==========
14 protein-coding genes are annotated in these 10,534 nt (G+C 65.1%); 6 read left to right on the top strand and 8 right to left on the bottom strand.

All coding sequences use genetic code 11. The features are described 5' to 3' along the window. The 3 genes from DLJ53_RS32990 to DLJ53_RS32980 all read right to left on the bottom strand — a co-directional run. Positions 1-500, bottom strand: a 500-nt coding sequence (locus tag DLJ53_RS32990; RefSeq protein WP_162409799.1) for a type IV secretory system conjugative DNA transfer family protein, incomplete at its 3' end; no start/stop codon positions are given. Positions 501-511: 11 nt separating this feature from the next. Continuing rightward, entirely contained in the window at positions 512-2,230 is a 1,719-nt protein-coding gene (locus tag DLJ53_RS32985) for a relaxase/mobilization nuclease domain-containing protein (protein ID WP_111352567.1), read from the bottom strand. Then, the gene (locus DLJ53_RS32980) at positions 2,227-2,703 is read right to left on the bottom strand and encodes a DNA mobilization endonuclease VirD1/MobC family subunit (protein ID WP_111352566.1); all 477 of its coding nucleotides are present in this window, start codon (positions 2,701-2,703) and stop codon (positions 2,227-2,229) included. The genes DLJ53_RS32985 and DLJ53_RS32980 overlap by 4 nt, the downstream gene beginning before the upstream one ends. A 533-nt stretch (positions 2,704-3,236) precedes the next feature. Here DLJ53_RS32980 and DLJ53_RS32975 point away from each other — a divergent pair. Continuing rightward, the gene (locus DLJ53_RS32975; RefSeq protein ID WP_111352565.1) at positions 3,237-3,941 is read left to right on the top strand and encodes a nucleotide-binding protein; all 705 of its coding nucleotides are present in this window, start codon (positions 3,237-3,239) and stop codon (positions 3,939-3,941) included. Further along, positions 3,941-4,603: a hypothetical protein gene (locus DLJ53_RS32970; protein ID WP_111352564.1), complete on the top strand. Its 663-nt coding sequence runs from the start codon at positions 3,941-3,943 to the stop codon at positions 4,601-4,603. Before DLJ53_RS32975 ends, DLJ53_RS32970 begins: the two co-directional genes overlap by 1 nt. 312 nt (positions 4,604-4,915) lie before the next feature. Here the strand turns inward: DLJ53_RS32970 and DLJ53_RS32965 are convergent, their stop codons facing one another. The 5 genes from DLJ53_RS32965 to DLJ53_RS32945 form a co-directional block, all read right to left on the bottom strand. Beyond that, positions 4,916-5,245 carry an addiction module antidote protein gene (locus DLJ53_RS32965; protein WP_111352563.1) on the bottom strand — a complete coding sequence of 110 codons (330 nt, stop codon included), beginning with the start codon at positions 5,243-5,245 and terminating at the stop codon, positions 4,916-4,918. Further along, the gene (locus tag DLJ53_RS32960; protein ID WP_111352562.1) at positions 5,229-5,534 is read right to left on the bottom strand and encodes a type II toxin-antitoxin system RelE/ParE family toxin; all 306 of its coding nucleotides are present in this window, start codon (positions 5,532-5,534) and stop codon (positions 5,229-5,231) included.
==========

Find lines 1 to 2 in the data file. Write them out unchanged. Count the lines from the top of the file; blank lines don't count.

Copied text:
14 protein-coding genes are annotated in these 10,534 nt (G+C 65.1%); 6 read left to right on the top strand and 8 right to left on the bottom strand.

All coding sequences use genetic code 11. The features are described 5' to 3' along the window. The 3 genes from DLJ53_RS32990 to DLJ53_RS32980 all read right to left on the bottom strand — a co-directional run. Positions 1-500, bottom strand: a 500-nt coding sequence (locus tag DLJ53_RS32990; RefSeq protein WP_162409799.1) for a type IV secretory system conjugative DNA transfer family protein, incomplete at its 3' end; no start/stop codon positions are given. Positions 501-511: 11 nt separating this feature from the next. Continuing rightward, entirely contained in the window at positions 512-2,230 is a 1,719-nt protein-coding gene (locus tag DLJ53_RS32985) for a relaxase/mobilization nuclease domain-containing protein (protein ID WP_111352567.1), read from the bottom strand. Then, the gene (locus DLJ53_RS32980) at positions 2,227-2,703 is read right to left on the bottom strand and encodes a DNA mobilization endonuclease VirD1/MobC family subunit (protein ID WP_111352566.1); all 477 of its coding nucleotides are present in this window, start codon (positions 2,701-2,703) and stop codon (positions 2,227-2,229) included. The genes DLJ53_RS32985 and DLJ53_RS32980 overlap by 4 nt, the downstream gene beginning before the upstream one ends. A 533-nt stretch (positions 2,704-3,236) precedes the next feature. Here DLJ53_RS32980 and DLJ53_RS32975 point away from each other — a divergent pair. Continuing rightward, the gene (locus DLJ53_RS32975; RefSeq protein ID WP_111352565.1) at positions 3,237-3,941 is read left to right on the top strand and encodes a nucleotide-binding protein; all 705 of its coding nucleotides are present in this window, start codon (positions 3,237-3,239) and stop codon (positions 3,939-3,941) included. Further along, positions 3,941-4,603: a hypothetical protein gene (locus DLJ53_RS32970; protein ID WP_111352564.1), complete on the top strand. Its 663-nt coding sequence runs from the start codon at positions 3,941-3,943 to the stop codon at positions 4,601-4,603. Before DLJ53_RS32975 ends, DLJ53_RS32970 begins: the two co-directional genes overlap by 1 nt. 312 nt (positions 4,604-4,915) lie before the next feature. Here the strand turns inward: DLJ53_RS32970 and DLJ53_RS32965 are convergent, their stop codons facing one another. The 5 genes from DLJ53_RS32965 to DLJ53_RS32945 form a co-directional block, all read right to left on the bottom strand. Beyond that, positions 4,916-5,245 carry an addiction module antidote protein gene (locus DLJ53_RS32965; protein WP_111352563.1) on the bottom strand — a complete coding sequence of 110 codons (330 nt, stop codon included), beginning with the start codon at positions 5,243-5,245 and terminating at the stop codon, positions 4,916-4,918. Further along, the gene (locus tag DLJ53_RS32960; protein ID WP_111352562.1) at positions 5,229-5,534 is read right to left on the bottom strand and encodes a type II toxin-antitoxin system RelE/ParE family toxin; all 306 of its coding nucleotides are present in this window, start codon (positions 5,532-5,534) and stop codon (positions 5,229-5,231) included.